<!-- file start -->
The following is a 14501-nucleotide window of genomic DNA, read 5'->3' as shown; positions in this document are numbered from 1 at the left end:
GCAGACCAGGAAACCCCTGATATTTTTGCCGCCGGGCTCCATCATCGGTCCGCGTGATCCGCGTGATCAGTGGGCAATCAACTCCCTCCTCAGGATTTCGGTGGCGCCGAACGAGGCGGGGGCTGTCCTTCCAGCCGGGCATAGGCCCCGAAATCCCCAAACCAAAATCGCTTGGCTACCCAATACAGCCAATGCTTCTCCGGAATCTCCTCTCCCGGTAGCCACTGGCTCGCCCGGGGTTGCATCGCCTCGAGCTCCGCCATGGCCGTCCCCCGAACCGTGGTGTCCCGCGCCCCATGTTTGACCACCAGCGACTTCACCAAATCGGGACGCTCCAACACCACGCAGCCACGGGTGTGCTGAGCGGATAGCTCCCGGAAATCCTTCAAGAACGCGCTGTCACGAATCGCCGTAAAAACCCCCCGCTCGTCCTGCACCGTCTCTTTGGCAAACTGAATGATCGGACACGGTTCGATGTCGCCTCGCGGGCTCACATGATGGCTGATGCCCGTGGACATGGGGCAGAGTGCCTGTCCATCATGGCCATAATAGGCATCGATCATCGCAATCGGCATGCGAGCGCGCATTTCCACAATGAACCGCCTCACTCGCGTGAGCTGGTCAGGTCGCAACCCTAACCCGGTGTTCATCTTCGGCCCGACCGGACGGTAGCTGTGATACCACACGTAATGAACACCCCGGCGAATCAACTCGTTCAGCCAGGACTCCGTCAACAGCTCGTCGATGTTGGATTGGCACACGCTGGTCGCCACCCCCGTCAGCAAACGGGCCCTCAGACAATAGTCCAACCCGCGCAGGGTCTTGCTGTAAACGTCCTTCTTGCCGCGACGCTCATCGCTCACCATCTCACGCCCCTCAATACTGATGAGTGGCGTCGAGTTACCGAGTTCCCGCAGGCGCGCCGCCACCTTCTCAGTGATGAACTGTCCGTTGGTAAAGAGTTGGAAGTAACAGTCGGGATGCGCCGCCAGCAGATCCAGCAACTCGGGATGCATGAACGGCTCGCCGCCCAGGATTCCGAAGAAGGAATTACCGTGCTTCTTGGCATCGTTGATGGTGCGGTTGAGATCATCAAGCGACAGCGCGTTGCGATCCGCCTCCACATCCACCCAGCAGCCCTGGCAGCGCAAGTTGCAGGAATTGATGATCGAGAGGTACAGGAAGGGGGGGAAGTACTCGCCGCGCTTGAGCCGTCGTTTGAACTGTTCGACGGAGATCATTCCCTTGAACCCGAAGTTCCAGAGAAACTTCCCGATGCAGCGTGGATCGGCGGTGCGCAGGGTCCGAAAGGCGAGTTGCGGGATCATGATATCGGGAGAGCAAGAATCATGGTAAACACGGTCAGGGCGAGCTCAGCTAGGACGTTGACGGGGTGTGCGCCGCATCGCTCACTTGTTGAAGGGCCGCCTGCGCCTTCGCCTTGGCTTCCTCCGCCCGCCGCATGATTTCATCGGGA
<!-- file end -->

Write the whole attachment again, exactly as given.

The following is a 14501-nucleotide window of genomic DNA, read 5'->3' as shown; positions in this document are numbered from 1 at the left end:
GCAGACCAGGAAACCCCTGATATTTTTGCCGCCGGGCTCCATCATCGGTCCGCGTGATCCGCGTGATCAGTGGGCAATCAACTCCCTCCTCAGGATTTCGGTGGCGCCGAACGAGGCGGGGGCTGTCCTTCCAGCCGGGCATAGGCCCCGAAATCCCCAAACCAAAATCGCTTGGCTACCCAATACAGCCAATGCTTCTCCGGAATCTCCTCTCCCGGTAGCCACTGGCTCGCCCGGGGTTGCATCGCCTCGAGCTCCGCCATGGCCGTCCCCCGAACCGTGGTGTCCCGCGCCCCATGTTTGACCACCAGCGACTTCACCAAATCGGGACGCTCCAACACCACGCAGCCACGGGTGTGCTGAGCGGATAGCTCCCGGAAATCCTTCAAGAACGCGCTGTCACGAATCGCCGTAAAAACCCCCCGCTCGTCCTGCACCGTCTCTTTGGCAAACTGAATGATCGGACACGGTTCGATGTCGCCTCGCGGGCTCACATGATGGCTGATGCCCGTGGACATGGGGCAGAGTGCCTGTCCATCATGGCCATAATAGGCATCGATCATCGCAATCGGCATGCGAGCGCGCATTTCCACAATGAACCGCCTCACTCGCGTGAGCTGGTCAGGTCGCAACCCTAACCCGGTGTTCATCTTCGGCCCGACCGGACGGTAGCTGTGATACCACACGTAATGAACACCCCGGCGAATCAACTCGTTCAGCCAGGACTCCGTCAACAGCTCGTCGATGTTGGATTGGCACACGCTGGTCGCCACCCCCGTCAGCAAACGGGCCCTCAGACAATAGTCCAACCCGCGCAGGGTCTTGCTGTAAACGTCCTTCTTGCCGCGACGCTCATCGCTCACCATCTCACGCCCCTCAATACTGATGAGTGGCGTCGAGTTACCGAGTTCCCGCAGGCGCGCCGCCACCTTCTCAGTGATGAACTGTCCGTTGGTAAAGAGTTGGAAGTAACAGTCGGGATGCGCCGCCAGCAGATCCAGCAACTCGGGATGCATGAACGGCTCGCCGCCCAGGATTCCGAAGAAGGAATTACCGTGCTTCTTGGCATCGTTGATGGTGCGGTTGAGATCATCAAGCGACAGCGCGTTGCGATCCGCCTCCACATCCACCCAGCAGCCCTGGCAGCGCAAGTTGCAGGAATTGATGATCGAGAGGTACAGGAAGGGGGGGAAGTACTCGCCGCGCTTGAGCCGTCGTTTGAACTGTTCGACGGAGATCATTCCCTTGAACCCGAAGTTCCAGAGAAACTTCCCGATGCAGCGTGGATCGGCGGTGCGCAGGGTCCGAAAGGCGAGTTGCGGGATCATGATATCGGGAGAGCAAGAATCATGGTAAACACGGTCAGGGCGAGCTCAGCTAGGACGTTGACGGGGTGTGCGCCGCATCGCTCACTTGTTGAAGGGCCGCCTGCGCCTTCGCCTTGGCTTCCTCCGCCCGCCGCATGATTTCATCGGGA